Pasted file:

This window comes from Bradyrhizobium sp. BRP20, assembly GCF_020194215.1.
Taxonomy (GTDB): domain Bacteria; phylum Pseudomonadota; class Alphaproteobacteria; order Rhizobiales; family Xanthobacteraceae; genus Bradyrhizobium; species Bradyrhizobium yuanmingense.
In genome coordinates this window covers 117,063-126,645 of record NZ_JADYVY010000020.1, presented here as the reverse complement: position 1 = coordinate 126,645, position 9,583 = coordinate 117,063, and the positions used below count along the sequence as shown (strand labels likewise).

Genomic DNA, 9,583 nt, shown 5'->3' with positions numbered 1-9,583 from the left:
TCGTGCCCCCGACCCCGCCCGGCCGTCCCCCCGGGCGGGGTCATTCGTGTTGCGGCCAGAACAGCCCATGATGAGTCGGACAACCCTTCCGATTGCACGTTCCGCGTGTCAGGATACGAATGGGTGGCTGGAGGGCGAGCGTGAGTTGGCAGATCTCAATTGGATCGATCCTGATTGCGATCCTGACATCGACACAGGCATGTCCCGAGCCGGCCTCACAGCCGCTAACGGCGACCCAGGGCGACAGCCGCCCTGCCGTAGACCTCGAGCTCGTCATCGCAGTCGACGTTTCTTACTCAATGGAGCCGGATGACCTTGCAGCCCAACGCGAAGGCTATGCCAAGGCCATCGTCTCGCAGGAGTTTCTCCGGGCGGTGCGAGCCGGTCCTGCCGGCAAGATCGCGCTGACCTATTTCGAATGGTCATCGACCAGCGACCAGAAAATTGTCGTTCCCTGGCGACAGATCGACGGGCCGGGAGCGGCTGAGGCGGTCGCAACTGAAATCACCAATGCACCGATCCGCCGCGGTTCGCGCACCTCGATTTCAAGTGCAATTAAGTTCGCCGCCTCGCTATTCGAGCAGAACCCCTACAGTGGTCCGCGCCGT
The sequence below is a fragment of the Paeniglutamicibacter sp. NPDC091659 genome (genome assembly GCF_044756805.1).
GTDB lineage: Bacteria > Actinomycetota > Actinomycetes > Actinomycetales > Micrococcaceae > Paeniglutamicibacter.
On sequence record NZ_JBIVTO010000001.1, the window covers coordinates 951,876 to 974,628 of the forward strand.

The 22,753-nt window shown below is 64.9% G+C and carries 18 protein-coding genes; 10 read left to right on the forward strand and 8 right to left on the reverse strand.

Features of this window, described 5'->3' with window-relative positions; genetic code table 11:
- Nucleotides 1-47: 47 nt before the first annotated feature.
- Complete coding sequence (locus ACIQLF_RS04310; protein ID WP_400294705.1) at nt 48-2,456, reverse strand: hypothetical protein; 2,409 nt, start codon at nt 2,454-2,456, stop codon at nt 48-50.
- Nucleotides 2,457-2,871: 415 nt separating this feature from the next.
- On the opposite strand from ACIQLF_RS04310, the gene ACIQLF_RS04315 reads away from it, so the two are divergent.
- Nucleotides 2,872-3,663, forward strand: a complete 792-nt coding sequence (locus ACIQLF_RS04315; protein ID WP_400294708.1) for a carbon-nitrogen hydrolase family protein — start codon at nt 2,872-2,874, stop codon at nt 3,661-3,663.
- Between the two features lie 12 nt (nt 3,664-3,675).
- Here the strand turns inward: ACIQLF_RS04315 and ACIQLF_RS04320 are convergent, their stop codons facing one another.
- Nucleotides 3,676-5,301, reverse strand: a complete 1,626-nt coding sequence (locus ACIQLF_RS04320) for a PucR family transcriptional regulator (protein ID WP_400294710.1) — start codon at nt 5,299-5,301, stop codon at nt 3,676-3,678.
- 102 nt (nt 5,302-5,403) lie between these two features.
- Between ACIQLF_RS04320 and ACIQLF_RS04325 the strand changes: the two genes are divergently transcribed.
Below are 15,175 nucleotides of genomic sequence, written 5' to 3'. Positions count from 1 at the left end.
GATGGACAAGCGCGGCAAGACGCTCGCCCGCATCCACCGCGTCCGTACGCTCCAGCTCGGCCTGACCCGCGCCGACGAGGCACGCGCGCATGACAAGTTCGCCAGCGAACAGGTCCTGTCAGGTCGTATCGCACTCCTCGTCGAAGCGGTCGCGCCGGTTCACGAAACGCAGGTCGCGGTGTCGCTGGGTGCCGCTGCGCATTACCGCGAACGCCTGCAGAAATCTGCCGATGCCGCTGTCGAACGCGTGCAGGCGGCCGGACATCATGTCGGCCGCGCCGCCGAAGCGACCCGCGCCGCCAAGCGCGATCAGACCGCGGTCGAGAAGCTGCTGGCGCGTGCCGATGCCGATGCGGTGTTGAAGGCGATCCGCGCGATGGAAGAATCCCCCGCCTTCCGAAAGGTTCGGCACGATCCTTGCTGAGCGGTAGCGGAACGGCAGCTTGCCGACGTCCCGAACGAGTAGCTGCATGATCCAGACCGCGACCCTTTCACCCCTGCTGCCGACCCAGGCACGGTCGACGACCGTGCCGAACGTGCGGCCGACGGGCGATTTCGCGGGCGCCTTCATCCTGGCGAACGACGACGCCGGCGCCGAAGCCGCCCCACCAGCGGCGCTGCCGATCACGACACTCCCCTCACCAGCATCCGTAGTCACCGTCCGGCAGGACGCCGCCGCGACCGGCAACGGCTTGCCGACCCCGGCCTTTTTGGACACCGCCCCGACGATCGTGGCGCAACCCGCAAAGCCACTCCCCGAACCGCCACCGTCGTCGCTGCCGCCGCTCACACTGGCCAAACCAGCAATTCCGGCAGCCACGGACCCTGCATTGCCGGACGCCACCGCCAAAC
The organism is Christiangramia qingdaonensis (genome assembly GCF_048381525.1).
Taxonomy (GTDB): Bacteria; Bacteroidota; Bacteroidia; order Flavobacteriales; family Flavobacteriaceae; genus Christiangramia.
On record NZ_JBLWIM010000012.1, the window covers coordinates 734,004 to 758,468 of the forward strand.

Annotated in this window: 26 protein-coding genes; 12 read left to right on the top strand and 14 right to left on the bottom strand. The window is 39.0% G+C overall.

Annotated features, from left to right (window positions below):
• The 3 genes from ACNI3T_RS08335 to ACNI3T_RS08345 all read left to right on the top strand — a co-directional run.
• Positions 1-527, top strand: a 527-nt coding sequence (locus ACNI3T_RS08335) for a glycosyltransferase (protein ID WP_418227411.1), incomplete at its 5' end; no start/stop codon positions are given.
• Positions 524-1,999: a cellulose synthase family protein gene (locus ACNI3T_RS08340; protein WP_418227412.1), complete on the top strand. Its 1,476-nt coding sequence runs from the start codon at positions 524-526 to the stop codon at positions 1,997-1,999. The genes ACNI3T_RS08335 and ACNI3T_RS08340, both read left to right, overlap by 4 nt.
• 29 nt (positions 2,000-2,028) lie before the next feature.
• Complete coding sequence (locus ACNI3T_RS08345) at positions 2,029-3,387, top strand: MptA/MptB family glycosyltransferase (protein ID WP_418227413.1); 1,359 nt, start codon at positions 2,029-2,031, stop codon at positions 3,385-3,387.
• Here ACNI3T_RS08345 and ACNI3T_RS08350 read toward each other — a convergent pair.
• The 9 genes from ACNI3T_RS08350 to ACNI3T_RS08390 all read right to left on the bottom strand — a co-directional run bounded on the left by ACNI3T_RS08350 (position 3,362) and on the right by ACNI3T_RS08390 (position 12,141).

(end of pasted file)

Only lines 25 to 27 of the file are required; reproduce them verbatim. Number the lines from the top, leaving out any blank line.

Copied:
On record NZ_JBLWIM010000012.1, the window covers coordinates 734,004 to 758,468 of the forward strand.

Annotated in this window: 26 protein-coding genes; 12 read left to right on the top strand and 14 right to left on the bottom strand. The window is 39.0% G+C overall.

Annotated features, from left to right (window positions below):